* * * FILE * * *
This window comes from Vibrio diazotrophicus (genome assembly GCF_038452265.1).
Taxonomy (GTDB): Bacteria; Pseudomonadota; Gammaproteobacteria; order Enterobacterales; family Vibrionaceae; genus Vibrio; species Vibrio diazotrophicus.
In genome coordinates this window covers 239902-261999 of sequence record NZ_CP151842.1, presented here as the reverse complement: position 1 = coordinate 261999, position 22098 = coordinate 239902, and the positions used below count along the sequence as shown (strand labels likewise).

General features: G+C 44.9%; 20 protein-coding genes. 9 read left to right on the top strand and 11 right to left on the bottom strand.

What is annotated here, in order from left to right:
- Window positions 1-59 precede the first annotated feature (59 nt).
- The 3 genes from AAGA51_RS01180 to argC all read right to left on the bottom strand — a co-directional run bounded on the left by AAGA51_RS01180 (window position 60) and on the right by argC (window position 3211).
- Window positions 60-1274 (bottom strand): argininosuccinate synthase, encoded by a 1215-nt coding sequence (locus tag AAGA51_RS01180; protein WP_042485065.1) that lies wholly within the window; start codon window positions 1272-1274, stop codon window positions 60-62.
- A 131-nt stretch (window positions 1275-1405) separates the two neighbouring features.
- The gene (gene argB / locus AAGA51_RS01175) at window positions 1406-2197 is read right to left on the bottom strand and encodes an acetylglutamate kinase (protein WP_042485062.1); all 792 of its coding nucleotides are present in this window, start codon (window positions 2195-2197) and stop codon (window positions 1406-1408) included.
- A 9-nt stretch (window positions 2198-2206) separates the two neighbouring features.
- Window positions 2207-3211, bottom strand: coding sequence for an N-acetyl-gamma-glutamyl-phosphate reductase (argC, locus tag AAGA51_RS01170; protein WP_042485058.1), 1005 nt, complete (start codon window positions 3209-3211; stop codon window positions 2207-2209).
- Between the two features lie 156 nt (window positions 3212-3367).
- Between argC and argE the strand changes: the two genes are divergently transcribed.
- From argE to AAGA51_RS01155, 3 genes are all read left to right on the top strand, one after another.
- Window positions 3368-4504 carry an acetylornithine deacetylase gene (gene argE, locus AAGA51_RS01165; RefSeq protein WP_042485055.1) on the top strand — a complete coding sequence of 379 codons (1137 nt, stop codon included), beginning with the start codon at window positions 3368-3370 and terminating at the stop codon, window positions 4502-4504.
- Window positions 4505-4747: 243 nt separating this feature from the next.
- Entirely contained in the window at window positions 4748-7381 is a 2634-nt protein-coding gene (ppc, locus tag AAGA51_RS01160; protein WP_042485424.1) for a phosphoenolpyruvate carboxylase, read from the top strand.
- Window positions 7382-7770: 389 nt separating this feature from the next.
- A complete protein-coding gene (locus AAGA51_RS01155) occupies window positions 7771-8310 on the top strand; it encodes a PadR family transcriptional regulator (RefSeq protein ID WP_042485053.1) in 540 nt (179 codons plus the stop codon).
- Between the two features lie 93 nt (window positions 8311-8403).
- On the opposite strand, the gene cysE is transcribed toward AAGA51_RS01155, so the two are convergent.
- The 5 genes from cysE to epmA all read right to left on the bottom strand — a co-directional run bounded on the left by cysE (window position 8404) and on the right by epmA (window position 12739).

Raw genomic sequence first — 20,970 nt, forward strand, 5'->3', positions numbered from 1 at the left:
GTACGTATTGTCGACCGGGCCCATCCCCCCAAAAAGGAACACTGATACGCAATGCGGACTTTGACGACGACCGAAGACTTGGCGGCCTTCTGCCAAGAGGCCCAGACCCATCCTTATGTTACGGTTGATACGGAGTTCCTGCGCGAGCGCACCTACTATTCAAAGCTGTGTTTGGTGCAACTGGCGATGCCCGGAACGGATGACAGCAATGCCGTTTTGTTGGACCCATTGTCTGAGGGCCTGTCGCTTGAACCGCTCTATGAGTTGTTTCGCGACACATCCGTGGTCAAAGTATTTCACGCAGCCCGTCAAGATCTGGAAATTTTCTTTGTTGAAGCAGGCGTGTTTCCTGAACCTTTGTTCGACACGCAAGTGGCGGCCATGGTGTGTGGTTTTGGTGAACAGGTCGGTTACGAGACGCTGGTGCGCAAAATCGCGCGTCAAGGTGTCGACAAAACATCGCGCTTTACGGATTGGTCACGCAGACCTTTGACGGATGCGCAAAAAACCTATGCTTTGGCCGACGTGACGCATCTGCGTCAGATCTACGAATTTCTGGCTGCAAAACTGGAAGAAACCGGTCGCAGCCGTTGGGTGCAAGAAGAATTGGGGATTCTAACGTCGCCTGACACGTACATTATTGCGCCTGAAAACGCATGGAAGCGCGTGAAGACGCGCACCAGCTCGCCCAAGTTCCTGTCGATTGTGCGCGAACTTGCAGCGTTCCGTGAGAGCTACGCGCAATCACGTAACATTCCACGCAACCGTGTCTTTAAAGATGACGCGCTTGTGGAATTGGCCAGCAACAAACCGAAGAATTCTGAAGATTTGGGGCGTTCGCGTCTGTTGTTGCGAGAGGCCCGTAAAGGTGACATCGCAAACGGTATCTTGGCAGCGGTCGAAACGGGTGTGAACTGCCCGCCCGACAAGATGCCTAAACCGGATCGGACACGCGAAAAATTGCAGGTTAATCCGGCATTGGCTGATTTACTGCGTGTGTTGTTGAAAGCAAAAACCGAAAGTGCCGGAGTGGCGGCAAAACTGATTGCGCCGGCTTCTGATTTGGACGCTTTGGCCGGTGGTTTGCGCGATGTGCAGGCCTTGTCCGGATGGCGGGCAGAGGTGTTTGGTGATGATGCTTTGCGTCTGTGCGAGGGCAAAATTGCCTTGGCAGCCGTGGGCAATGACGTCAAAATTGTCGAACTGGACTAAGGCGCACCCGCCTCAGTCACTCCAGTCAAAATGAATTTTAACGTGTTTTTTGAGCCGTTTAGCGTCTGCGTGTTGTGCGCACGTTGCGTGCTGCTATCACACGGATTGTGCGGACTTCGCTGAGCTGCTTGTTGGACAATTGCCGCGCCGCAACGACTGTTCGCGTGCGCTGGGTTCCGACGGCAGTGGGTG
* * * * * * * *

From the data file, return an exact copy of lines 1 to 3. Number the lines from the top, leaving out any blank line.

This window comes from Vibrio diazotrophicus (genome assembly GCF_038452265.1).
Taxonomy (GTDB): Bacteria; Pseudomonadota; Gammaproteobacteria; order Enterobacterales; family Vibrionaceae; genus Vibrio; species Vibrio diazotrophicus.
In genome coordinates this window covers 239902-261999 of sequence record NZ_CP151842.1, presented here as the reverse complement: position 1 = coordinate 261999, position 22098 = coordinate 239902, and the positions used below count along the sequence as shown (strand labels likewise).